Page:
How pandemic is encouraging community, creativity in Port Huron region

Drive -thru and pick-up lanes have been established in downtown Port Huron to help patrons do their business quickly.
When March began, the community was looking forward to spring, vacations and just getting past a full moon. But one week ago that all changed when the World Health Organization declared COVID-19 a global pandemic and the government began establishing a new normal, leaving many of us with a plethora of questions many of which can't be answered yet.


Schools have shuttered for at least two weeks, theaters and concert venues are closed, restaurants are only able to serve carry out or drive-up, and just about everyone has had to learn to roll with the punches because guidelines and regulations are changing every day, sometimes every hour. People are being asked to create social distance, and that means staying home and away from others as much as possible, but that change is having a huge ripple effect across our communities.


Adapting quickly to these changes has been necessary for Andrea Shifflett whose business, Cafe Nola, opened just a few weeks ago. They are planning to stay open as long as they are allowed, serving up food and drinks just like any other day. However, they will be temporarily closing Sundays, until the virus runs its course.


She says they've decided to take the time to spend with family.


"I know that marketing and being creative will get us through this," she says.


Her team has worked to create special order bundles for families looking for coffee treats, breakfast or lunch, and will bring orders to the door for those not comfortable heading into the building.


It's all about being flexible and being creative to help each other survive. Many downtown businesses have been working together and promoting each other to encourage patrons during this unusual time. Most businesses that are still open not only offer carryout service, but will bring orders curbside to your car, or have added delivery.


The city of Port Huron has even created drive-through and pick up lanes in front of businesses to encourage people to stop in while giving them quick and easy access.


While some people are able to enjoy a carryout meal from their favorite restaurant during this time, there are many wondering where their next meal will come from, especially children who count on breakfast and lunch at school each day. Quick thinking and turnaround have alleviated those concerns, as school districts across the county have created pickup and drop off zones to ensure all students under age 18, or, 26 and younger for students with special needs, get two meals a day for each weekday.


At Landmark Academy, meals are being delivered at each of the school's bus stops each Monday, Wednesday, and Friday, through March 27. Delivery times begin around 10 a.m. and end at about noon.


In the Port Huron Area School District food is being distributed at various locations including Garfield Elementary, Port Huron Northern, Indian Trails Mobile Home Park, Brandymore Pines, Port Huron High School, and Port Huron Literacy Academy at Cleveland Elementary. More than 3,000 meals were given on the first day. Pick up times are 9:30 a.m. to 11:30 a.m. Anyone can pick up meals for the children.

Teachers in Port Huron prepare work packets to send home to studentsThose nutritious meals are needed to keep children thinking while on hiatus from the classroom.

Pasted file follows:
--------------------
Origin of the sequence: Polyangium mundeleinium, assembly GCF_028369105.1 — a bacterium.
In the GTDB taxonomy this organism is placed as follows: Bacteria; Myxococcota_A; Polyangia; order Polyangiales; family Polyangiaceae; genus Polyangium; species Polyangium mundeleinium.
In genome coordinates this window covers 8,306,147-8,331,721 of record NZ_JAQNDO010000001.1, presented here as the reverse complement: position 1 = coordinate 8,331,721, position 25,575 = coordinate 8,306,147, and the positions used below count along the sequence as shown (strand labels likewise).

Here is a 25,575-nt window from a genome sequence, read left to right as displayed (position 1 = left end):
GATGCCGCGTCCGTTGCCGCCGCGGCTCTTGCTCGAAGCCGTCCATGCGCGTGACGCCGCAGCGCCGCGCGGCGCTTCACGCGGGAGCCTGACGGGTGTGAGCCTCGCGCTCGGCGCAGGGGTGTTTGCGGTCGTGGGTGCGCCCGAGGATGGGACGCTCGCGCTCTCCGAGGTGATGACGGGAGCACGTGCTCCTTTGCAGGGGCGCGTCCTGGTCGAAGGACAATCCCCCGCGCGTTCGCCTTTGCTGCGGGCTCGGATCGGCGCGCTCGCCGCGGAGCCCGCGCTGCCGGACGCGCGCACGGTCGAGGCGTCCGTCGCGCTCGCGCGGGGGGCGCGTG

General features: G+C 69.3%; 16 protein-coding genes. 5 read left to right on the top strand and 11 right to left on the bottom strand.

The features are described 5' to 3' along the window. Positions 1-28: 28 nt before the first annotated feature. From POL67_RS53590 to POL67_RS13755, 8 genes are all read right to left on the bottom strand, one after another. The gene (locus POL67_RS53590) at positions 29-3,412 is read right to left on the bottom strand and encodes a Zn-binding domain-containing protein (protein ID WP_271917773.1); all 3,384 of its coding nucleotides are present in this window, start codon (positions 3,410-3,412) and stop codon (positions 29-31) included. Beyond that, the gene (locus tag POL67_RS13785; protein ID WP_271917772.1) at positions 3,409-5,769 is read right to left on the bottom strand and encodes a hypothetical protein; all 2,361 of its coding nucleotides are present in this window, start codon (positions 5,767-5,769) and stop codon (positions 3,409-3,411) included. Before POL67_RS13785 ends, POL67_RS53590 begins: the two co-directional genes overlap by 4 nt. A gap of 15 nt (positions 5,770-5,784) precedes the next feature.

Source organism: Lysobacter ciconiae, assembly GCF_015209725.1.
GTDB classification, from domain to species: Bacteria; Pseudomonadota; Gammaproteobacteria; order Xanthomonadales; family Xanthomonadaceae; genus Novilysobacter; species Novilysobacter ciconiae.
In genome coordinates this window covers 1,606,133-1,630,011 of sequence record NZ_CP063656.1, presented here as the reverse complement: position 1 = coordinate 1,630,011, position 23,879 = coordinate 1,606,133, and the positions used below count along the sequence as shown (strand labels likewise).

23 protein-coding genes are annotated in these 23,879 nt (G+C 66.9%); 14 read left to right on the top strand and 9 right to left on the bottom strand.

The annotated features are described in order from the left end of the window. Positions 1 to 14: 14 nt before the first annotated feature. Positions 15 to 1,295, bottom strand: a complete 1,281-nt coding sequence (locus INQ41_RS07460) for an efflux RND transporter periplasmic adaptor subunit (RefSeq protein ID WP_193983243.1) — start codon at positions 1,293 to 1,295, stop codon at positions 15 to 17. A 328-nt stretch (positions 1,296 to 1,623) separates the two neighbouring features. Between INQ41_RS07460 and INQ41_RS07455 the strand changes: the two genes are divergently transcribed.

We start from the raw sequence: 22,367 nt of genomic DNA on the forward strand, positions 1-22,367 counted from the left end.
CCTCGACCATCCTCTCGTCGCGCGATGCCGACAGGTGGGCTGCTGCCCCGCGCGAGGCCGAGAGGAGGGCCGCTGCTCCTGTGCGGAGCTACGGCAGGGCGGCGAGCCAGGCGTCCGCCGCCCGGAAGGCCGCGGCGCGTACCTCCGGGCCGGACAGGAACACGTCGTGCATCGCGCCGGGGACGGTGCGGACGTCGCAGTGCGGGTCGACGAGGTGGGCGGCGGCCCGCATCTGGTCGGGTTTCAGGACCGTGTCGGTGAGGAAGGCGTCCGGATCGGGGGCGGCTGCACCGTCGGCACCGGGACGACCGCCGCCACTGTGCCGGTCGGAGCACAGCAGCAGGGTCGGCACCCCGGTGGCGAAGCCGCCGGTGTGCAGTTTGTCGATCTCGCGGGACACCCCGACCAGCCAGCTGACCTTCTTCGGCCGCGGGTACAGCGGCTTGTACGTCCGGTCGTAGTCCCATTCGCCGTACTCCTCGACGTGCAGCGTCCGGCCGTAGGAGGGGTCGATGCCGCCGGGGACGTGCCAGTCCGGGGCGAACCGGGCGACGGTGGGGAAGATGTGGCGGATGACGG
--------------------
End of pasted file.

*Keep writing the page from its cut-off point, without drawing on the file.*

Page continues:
As children are doing schoolwork at home, teachers are sharing lessons online, posting videos and doing all they can to assist parents to keep learning moving forward. Even though libraries are closed, staff members are working hard behind the scenes to share free eLearning resources.


Other business owners, like Shay Magnes of Anytime Fitness in Marysville, have increased their social media and online presence.
Magnes has shared workouts and is keeping up with her clients via social media to motivate them and keep them moving.


"I just want them to stay motivated and active, plus exercise is so good for your mental health and immune system," she says.


"For my members, I feel like the gym was an escape, a place to have 'me time' and focus on it breaks my heart to know they don't have that and who knows for how long."


Everything about this pandemic and social distancing is new, so it is going to take a village to find a clear path through.

Leaders across the area are working hard to make sure everyone comes through the situation OK. The Community Foundation of St. Clair County has created a new fund to help those directly affected by COVID-19.

Landmark Academy staff make a quick stop at Kate's Downtown for caffeine and to support a local business.

"The Community Foundation is a trusted place for giving and we want to be able to provide the public a safe place to make a donation and assure that 100 percent of funds raised are used locally in response to coronavirus,” says Randa Jundi-Samman, board chair of the Community Foundation of St. Clair County.


Gifts made to the fund will support local nonprofit organizations, schools, and units of local government who are on the front lines of helping manage this evolving crisis in the Port Huron region.

Jundi-Samman says because the coronavirus outbreak is still in its early stages in our region, there is tremendous uncertainty over how the virus will impact our community now and in the weeks and months that follow.

One hundred percent of donations given to the COVID-19 relief fund will go directly to the recipients, with no administrative fees.


The Community Foundation believes coordination is vital in getting critical resources to local communities most impacted by the virus and will be distributing them on a rolling basis as long as there is a need. Those who wish to donate can do so here. Those in need of funds can apply here.

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